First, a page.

TELECOM Digest OnLine - Sorted: Re: We've Come So Far ...

Re: We've Come So Far ...
Wed, 20 Jun 2007 09:50:00 -0700

On Jun 18, 6:24 pm, John Mayson <> wrote:

> I'm still in the 1981 archives. I cannot believe how pompous,
> protective, and bloated the phone company was then. Telling customers
> they couldn't have a business and a residential line in the same
> dwelling. Sarcastic operators and billing employees. Charging
> through the nose for a simple telephone. Calls to the next town over
> being a toll call. Metered local calling. Amazing. I really see why
> AT&T was broken up.

I do not agree with your description for the reasons that follow.

In 1983-84 my employer was involved in significant expansion of our
voice and data communication lines and we worked with Bell and AT&T.
Personally, at home I needed a second phone line and extensive long
distance service. The following is based on my experiences at the

Was the old Bell System perfect? Of course not. But it did offer
excellent service at a fair price--given the state of the art _at that

Let's first look at rates:

A common misunderstanding in discussing telephone history is a failure
to understand the state of technology in 1983. Very simply, think
about what a good PC cost to buy back then and how much horsepower
came with it. Now think about what the same money, adjusted for
inflation, will buy today. See the enormous difference?

Electronics used to be enormously expensive. The Bell System used
massive amounts of it to provide dial tone, switch local calls, and
terminate carrier equipment for long distance calls. Today, the
electronics are cheaper. Also carrier systems for long distance are
much cheaper today, making those calls cheap, too.

Public policy back then dictated that basic telephone service was to
be cheap to encourage wide use. It was and it worked. Premium
services were profitable, again, by public policy. When the company
was divested and prices allowed to be free market, obviously the
subsidized prices went up and the premium prices went down. In
essence, a judge dictated a new public policy, overriding the FCC and
Congress. So yes, you rented extensions (the main phone set was free,
included in the service charge). That rent was deemed a premium
service (of course, they provided all repair service for free).

Per the above, the charge for a single plain telephone (telephone set
and all maintenance included) was dirt cheap, cheaper than today
adjusted for inflation. They did not "charge through the nose" for
simple service, and most people had only that.

Many communities did not meter local calls; that was more of a city
function, and the calling area for cities was enormous, both in terms
of land area and population. One could pay extra and get unmetered
service, many did.

In my dealings with Bell staff, both at work and at home, I found them
to be almost always knowledgeable and helpful. Service qualtiy was
far superior to that of today. When you called repair service,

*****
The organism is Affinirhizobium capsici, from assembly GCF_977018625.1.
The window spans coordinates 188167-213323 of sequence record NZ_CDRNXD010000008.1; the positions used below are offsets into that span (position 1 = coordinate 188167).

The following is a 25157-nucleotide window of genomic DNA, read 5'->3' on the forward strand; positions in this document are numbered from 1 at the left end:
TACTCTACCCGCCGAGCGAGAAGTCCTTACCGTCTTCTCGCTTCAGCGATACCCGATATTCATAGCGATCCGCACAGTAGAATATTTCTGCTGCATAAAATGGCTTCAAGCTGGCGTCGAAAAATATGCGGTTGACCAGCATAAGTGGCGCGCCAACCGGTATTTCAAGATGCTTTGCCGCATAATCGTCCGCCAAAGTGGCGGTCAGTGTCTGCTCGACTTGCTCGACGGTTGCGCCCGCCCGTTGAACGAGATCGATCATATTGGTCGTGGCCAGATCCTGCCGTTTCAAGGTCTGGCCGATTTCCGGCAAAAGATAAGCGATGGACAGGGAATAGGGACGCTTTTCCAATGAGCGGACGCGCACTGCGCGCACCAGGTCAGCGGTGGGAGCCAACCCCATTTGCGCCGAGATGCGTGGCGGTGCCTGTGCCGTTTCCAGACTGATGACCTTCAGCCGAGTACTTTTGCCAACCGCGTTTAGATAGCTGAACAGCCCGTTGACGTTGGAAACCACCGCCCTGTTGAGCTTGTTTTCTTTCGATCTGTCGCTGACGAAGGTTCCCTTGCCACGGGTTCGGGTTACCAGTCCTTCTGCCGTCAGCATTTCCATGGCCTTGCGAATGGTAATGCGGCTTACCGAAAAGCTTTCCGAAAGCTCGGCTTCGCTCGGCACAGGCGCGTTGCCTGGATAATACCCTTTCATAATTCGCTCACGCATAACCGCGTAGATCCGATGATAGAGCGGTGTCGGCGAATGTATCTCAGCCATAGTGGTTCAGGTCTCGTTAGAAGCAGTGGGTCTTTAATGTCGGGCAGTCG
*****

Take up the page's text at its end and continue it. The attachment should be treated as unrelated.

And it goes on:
dialing only 611, you spoke to a real craftsmen at a test desk.

I also professionally dealt with some government agencies in that time
and they had a tough time of it. For their long distance services,
Sprint and MCI sued and demanded to be given a share of the business,
even if they didn't have the service quality or rate schedule to
justify that. They litigated their way in instead of earning it.

Somehow I don't think "competition" was intended to work that way, I
thought the market place was supposed to be allowed to choose for
itself. If the old Bell System was as screwed up as critics claimed,
it would've been easy for Sprint and MCI to come in and take over.
But the truth was that by and large the old Bell System was good and
most customers were quite satisfied.

A big problem after divesture (that continues today) was finger
pointing when problems arose. In the old days, when the Bell System
handled it all, we called them and they were responsible to fix it and
fast. They did. But under the new arrangement, we had the modem
maker pointing fingers to the local carrier who in turn pointed
fingers at the long distance carrier.

Also, the Bell System provided many free consulting services to
businesses to help them plan their telecom needs and make good use of
their phones. This included training for employees, in not only how
to use the equipment (what buttons to push) but also how to best serve
customers and create goodwill.

After divesture that all disappeared. The quality of customer service
over the telephone has declined along with it; nobody knows about the
courtesy tips the Bell System once taught.

As to telecom administration, large companies had to go out and hire
their own administrators and technicians to do what used to be done
for free. Small companies had to hire consultants. So the so-called
savings were in reality a cost shifting. You may have paid less in
your phone bill, but had to pay more in salaries.

Lastly, I want to counter another myth and that is that divesture
forced rates down. The truth is that technology caused rates to drop.
The Bell System was reducing toll rates ever since the telephone was
invented. Well before divesture AT&T implemented deep discounts for
off peak calling and was expanding local calling areas. As technology
improved (see above), customers were given price breaks. Likewise
with technology, the Bell System's 1983 equipment offerings were
pretty good for its day.

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